Chronic Diseases as Barriers to Oxygen Delivery: A Unifying Hypothesis of Tissue Reoxygenation Therapy

  • G. A. PerdrizetEmail author
Part of the Advances in Experimental Medicine and Biology book series (AEMB, volume 977)


Modern medical practice has resulted in the accumulation of a growing number of incurable chronic diseases, many of which are inflammatory in nature. Inflammation establishes a hypoxic microenvironment within tissues, a condition of inflammatory hypoxia (IH). Tissues thus affected become severely compromised, are unable to elicit adaptive responses and eventually develop fibrosis and fixed microvascular deficits. Previous work has demonstrated that tissue hypoxia exits even within the simple human model of self-resolving inflammation, the tuberculin reaction. Failed resolution of IH establishes a vicious cycle within tissues that perpetuates tissue hypoxia and resists standard drug therapies. Diseases such as sepsis, chronic cutaneous wounds, kidney disease, traumatic brain injury, solid tumors, inflammatory bowel disease, and chronic bacterial infections (urinary tract infection, cystic fibrosis) are tissue specific manifestations of chronic IH. Successful reversal of IH, through tissue re-oxygenation therapy (TROT), will break this vicious cycle and restore tissue homeostasis. The examples of solid tumors and inflammatory bowel disease are presented to illustrate a theoretical framework to support this hypothesis. Re-oxygenation of compromised tissues must occur before successful treatment of these diverse chronic diseases can be expected.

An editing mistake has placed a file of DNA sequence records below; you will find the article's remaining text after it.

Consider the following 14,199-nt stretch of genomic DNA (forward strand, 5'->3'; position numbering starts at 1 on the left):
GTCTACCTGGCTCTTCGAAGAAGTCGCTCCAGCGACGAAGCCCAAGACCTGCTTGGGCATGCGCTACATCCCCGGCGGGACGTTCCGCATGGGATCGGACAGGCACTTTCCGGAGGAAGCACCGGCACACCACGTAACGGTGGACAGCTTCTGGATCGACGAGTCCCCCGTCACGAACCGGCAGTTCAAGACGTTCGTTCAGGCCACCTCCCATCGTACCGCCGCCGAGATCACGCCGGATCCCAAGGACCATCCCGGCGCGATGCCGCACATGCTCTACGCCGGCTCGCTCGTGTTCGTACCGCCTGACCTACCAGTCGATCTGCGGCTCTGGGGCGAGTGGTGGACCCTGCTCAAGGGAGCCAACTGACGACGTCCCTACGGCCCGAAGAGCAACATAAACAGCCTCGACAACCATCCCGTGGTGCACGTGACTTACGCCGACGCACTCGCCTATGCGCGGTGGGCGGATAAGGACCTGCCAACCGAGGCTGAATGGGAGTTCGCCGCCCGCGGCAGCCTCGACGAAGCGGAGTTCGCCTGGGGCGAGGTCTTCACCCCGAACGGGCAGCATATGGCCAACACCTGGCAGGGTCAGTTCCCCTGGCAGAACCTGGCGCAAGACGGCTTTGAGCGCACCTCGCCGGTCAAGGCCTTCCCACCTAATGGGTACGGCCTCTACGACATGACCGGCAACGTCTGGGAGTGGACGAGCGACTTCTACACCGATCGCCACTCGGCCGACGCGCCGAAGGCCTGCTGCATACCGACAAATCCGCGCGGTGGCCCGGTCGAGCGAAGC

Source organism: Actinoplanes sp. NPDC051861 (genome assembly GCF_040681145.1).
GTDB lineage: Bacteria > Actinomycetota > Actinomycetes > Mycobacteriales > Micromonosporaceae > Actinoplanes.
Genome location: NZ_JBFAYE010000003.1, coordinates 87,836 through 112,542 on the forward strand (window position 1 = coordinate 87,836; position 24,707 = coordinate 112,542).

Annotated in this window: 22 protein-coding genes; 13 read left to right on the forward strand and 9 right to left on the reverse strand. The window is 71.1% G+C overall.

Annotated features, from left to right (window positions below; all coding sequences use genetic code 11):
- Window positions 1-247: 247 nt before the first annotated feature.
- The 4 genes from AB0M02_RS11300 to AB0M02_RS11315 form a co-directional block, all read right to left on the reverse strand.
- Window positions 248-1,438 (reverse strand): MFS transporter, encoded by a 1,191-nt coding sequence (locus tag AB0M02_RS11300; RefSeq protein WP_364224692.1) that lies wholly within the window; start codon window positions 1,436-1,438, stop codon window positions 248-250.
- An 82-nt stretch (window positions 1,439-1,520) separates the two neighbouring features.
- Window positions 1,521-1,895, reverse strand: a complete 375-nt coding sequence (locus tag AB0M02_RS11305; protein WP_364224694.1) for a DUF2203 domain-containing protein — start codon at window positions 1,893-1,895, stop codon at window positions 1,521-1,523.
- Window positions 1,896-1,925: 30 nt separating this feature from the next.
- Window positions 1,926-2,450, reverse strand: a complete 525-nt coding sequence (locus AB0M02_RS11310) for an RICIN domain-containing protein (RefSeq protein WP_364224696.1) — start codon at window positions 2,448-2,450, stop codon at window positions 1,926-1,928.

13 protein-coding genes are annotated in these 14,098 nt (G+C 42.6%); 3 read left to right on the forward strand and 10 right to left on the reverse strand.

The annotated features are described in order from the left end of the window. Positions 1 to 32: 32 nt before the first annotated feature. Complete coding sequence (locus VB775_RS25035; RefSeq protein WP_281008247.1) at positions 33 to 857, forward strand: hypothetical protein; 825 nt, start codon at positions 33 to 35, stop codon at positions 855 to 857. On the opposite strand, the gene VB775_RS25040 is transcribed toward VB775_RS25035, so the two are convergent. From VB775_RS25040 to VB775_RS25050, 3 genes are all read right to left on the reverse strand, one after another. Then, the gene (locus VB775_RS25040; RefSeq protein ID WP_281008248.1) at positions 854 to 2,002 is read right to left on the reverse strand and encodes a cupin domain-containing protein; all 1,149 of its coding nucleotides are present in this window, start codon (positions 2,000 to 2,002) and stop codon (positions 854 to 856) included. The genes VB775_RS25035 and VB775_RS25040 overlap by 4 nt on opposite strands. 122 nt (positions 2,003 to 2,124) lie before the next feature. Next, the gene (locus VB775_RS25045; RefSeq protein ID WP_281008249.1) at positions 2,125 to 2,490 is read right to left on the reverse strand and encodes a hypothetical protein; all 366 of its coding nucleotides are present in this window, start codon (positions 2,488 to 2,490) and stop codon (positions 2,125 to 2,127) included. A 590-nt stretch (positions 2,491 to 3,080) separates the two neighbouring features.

Chronic inflammation Hypoxia Hyperbaric oxygen Oxygen therapy Chronic disease 



Supported, in part, by the Ted and Michelle Gurnee Endowed Chair in Translational Research, Dept. of Emergency Medicine, UCSD, San Diego, CA.


  1. 1.
    Ward BW, Schiller JS, Goodman RA (2014) Multiple chronic conditions among US adults: a 2012 update. Prev Chronic Dis 11:E62PubMedPubMedCentralGoogle Scholar
  2. 2.
    Pawelec G, Goldeck D, Derhovanessian E (2014) Inflammation, ageing and chronic disease. Curr Opin Immunol 29:23–28CrossRefPubMedGoogle Scholar
  3. 3.
    Eltzschig HK, Carmeliet P (2011) Hypoxia and inflammation. N Engl J Med 364:656–665CrossRefPubMedPubMedCentralGoogle Scholar
  4. 4.
    Hunt TK, Zederfeldt B, Goldstick TK (1969) Oxygen and healing. Am J Surg 118:521–525CrossRefPubMedGoogle Scholar
  5. 5.
    Abbot NC, Beck JS, Carnochan FM, Lowe JG, Gibbs JH (1992) Circulatory adaptation to the increased metabolism in the skin at the site of the tuberculin reaction. Int J Microcirc Clin Exp Sponsored Eur Soc Microcirc 11:383–401Google Scholar
  6. 6.
    Biddlestone J, Bandarra D, Rocha S (2015) The role of hypoxia in inflammatory disease (review). Int J Mol Med 35:859–869PubMedPubMedCentralGoogle Scholar
  7. 7.
    Newton DJ, Harrison DK, McCollum PT (1996) Oxygen extraction rates in inflamed human skin using the tuberculin reaction as a model. Int J Microcirc Clin Exp Sponsored Eur Soc Microcirc 16:118–123CrossRefGoogle Scholar
  8. 8.
    Abbot NC, Beck JS, Harrison DK, Wilson SB (1993) Dynamic thermographic imaging for estimation of regional perfusion in the tuberculin reaction in healthy adults. J Immunol Methods 162:97–107CrossRefPubMedGoogle Scholar
  9. 9.
    Harrison DK, Abbot NC, Carnochan FM, Beck JS, James PB, McCollum PT (1994) Protective regulation of oxygen uptake as a result of reduced oxygen extraction during chronic inflammation. Adv Exp Med Biol 345:789–796CrossRefPubMedGoogle Scholar
  10. 10.
    Abbot NC, Beck JS, Carnochan FM, Gibbs JH, Harrison DK et al (1985) 1994. Effect of hyperoxia at 1 and 2 ATA on hypoxia and hypercapnia in human skin during experimental inflammation. J Appl Physiol 77:767–773Google Scholar
  11. 11.